It started with a spark.
Adoption was on my heart since I was a child. Back then life was simple, logical. These kids needed families, and food, and love, I had all of those, so I planned on sharing it with them. But as life took over, it became a distant dream. It became something that I saw myself doing, but never now, not this year, not yet. Always later. I wasn’t ready yet. I thought things, and felt things and hated the part of me that spoke the honest but hurtful pains in my heart. I didn’t know how to resolve them. So I didn’t.
Then I got an email.
My husband and I had attended a screening of Find Me, a documentary on adoption featuring a family that attended our church. People I barely knew but respected from a distance. They were some of those uber-Christians. They had memorized the entire Bible. Backwards. I was pretty sure of it. The mom of this clan offered me an opportunity to ask questions, in what she promised would be a safe environment. I cautiously replied and we met a few days later.
We talked for hours.
I’m not sure I can remember what was even said. I know I feared not loving enough. I know I voiced my concerns, and my frustrations in lacking the ability shed them. I told her that I had recently come to see children differently. They were no longer distant strangers, but instead innocents who needed help. How could I turn away? Still I struggled with, what if I couldn’t love? What if my heart wasn’t big enough? What if it was hard? What if a child messed up our marriage, our ministry? I was so busy already. How was I supposed to fit a child in the mix?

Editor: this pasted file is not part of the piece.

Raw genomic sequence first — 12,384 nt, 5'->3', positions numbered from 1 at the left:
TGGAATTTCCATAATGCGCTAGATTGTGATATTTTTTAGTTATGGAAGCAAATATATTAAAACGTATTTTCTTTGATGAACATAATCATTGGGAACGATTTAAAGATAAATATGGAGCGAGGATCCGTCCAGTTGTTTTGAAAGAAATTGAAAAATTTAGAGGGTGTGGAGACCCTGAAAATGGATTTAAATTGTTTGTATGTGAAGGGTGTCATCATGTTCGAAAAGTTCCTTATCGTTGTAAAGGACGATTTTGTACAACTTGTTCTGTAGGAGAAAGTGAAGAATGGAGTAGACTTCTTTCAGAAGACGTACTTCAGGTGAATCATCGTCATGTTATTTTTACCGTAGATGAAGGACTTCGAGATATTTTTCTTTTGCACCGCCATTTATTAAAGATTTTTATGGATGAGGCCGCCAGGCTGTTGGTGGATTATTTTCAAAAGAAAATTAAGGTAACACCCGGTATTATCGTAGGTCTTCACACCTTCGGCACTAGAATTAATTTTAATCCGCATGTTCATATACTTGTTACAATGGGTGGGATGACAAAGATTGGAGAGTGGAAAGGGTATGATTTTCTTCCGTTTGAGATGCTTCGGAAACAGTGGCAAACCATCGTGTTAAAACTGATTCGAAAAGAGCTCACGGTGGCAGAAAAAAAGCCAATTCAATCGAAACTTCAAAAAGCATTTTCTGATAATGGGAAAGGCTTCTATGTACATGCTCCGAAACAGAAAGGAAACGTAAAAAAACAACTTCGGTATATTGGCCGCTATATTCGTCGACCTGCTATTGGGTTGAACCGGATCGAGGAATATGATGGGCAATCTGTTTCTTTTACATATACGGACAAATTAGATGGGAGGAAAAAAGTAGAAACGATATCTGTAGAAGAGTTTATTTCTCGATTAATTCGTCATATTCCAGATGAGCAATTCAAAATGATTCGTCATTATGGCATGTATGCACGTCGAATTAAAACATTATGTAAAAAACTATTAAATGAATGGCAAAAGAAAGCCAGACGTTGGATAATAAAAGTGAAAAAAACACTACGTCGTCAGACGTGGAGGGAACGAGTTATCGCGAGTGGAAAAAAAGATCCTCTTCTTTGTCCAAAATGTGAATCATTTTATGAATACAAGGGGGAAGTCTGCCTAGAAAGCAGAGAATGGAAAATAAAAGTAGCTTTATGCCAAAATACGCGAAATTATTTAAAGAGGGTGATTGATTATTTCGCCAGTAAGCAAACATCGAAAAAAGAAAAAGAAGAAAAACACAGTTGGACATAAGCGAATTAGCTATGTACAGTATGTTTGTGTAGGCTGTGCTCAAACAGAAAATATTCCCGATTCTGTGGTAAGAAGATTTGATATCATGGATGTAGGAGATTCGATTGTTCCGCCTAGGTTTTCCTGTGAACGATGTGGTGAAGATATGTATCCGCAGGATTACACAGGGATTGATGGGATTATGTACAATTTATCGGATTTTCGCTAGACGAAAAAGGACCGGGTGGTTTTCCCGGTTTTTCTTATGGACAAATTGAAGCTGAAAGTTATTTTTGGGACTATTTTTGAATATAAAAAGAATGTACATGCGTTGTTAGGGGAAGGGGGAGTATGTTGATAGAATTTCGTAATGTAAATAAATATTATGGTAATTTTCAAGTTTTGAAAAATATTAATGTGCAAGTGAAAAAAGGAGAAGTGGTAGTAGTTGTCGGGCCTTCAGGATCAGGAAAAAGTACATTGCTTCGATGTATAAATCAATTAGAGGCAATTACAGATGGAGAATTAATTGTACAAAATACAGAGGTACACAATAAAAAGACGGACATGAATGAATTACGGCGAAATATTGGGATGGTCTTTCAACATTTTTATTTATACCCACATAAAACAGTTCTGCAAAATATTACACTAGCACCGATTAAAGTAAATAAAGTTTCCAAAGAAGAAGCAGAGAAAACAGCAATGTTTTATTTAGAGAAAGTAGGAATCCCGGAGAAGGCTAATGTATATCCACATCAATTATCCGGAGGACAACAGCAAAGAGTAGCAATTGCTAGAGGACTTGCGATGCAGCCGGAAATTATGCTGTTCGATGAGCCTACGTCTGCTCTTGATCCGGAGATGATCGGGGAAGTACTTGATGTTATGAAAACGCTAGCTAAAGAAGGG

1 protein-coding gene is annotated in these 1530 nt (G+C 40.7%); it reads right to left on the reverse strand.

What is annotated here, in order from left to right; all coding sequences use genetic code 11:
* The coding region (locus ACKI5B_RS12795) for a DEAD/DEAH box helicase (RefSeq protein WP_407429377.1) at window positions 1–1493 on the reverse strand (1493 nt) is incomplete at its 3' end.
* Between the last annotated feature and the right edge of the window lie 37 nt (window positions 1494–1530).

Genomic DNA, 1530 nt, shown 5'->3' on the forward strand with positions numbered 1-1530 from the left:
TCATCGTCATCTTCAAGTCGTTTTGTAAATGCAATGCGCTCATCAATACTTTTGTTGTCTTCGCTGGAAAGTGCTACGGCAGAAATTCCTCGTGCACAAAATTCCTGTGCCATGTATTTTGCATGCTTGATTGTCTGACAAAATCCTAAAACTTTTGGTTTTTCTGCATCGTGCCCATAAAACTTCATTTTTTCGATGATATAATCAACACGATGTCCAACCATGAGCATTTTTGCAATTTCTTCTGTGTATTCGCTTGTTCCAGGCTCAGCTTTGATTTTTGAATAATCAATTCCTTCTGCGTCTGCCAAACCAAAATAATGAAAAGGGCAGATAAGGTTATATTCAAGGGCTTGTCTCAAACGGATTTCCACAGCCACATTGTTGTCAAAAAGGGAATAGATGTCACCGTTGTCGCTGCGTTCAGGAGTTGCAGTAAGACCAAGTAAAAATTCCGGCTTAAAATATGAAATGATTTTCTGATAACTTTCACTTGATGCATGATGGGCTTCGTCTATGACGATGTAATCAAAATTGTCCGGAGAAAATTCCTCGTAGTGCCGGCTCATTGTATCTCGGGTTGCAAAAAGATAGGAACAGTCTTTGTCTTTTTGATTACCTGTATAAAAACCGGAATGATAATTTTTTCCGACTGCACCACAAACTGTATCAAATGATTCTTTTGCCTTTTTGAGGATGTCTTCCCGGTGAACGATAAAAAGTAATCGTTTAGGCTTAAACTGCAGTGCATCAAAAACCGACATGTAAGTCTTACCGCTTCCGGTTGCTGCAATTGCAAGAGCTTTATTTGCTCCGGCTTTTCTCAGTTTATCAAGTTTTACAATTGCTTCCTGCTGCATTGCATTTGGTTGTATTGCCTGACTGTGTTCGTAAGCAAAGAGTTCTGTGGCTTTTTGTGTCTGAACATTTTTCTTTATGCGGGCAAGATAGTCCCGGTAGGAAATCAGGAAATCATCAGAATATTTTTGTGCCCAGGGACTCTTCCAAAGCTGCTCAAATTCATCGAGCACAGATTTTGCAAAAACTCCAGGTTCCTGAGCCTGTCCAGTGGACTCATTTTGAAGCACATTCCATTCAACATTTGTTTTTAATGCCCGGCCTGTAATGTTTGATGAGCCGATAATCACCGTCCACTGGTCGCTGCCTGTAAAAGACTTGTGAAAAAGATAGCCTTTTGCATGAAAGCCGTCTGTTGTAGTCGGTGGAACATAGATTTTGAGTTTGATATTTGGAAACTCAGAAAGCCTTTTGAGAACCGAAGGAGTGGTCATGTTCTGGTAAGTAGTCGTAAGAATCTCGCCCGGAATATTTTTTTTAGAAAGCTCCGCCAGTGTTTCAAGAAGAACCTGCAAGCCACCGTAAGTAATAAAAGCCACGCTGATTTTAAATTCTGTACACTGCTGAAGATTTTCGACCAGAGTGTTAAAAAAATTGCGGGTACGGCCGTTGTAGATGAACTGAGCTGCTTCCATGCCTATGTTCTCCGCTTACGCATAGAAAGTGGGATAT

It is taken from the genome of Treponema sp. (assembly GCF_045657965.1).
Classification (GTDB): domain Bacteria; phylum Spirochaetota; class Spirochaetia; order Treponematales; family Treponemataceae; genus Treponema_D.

At the same time, My heart ached for these lost kids. Kids without families, security, hope, love. I wanted to help them. I knew we would have whatever it took, I just wasn’t sure if I was willing to give it. I know now that so much of my fear was really ignorance. Ignorance to the process. Ignorance of a Great God. A lack of trust. A cord of disobedience. She said many things that hit my heart, but one that I will never forget,
“If you feel called to this journey then there is most likely a child waiting for you at the end of the paperwork.”
Oh. My daughter. She’s waiting for me.
She waiting for us. She’s anxious for us. She looking for us. She’s hoping for us. How can I abandon her?
After hours of talking I pulled my coat around my shoulders, threw my head back, hands in pockets and groaned. “Ahhhh I think we’re going to do it.” Over the next few days the burden was lifted, my selfish desires fell away.
The spark was reignited. Life became simple again. Logical. That distant dream has become a real purpose. She’s out there waiting. We have to go get her.
I found joy in obedience.
Since that night my joy has multiplied a hundredfold. And I don’t even know her name….